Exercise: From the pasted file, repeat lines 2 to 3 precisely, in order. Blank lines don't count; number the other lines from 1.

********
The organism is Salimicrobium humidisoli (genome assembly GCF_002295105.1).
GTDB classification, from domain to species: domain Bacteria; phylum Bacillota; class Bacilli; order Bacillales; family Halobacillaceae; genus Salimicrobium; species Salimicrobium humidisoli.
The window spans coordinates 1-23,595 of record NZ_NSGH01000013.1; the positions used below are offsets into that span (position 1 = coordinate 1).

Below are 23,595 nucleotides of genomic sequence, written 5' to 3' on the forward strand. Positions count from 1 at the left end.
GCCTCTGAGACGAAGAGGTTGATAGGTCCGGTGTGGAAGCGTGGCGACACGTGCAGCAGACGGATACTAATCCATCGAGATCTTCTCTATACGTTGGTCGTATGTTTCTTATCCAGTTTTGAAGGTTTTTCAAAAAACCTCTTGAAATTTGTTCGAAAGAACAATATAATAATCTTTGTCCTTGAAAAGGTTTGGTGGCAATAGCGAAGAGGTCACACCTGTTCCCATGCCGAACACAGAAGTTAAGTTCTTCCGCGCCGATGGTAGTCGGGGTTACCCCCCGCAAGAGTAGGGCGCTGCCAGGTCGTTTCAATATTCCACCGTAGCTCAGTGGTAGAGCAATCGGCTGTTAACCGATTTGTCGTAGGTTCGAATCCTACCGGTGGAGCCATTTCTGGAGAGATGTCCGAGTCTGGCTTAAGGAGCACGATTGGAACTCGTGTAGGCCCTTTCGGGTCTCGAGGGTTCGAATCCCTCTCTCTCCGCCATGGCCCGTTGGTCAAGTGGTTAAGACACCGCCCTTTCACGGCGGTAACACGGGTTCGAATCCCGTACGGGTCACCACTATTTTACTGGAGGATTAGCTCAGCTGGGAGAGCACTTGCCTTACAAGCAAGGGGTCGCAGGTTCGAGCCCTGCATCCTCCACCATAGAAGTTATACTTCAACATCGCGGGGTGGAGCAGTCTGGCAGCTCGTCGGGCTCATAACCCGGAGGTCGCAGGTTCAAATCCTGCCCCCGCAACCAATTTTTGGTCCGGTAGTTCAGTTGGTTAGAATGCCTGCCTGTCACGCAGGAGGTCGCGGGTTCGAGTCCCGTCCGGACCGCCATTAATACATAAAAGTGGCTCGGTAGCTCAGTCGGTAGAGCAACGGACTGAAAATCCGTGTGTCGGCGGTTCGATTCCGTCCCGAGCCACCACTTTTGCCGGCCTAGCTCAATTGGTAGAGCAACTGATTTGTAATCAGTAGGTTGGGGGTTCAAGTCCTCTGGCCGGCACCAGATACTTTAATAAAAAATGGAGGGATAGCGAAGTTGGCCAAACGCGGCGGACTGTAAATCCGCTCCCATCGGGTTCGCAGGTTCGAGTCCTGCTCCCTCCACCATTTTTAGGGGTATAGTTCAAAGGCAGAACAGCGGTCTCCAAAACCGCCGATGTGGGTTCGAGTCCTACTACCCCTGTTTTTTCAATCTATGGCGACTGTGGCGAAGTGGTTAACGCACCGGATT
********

GTDB classification, from domain to species: domain Bacteria; phylum Bacillota; class Bacilli; order Bacillales; family Halobacillaceae; genus Salimicrobium; species Salimicrobium humidisoli.
The window spans coordinates 1-23,595 of record NZ_NSGH01000013.1; the positions used below are offsets into that span (position 1 = coordinate 1).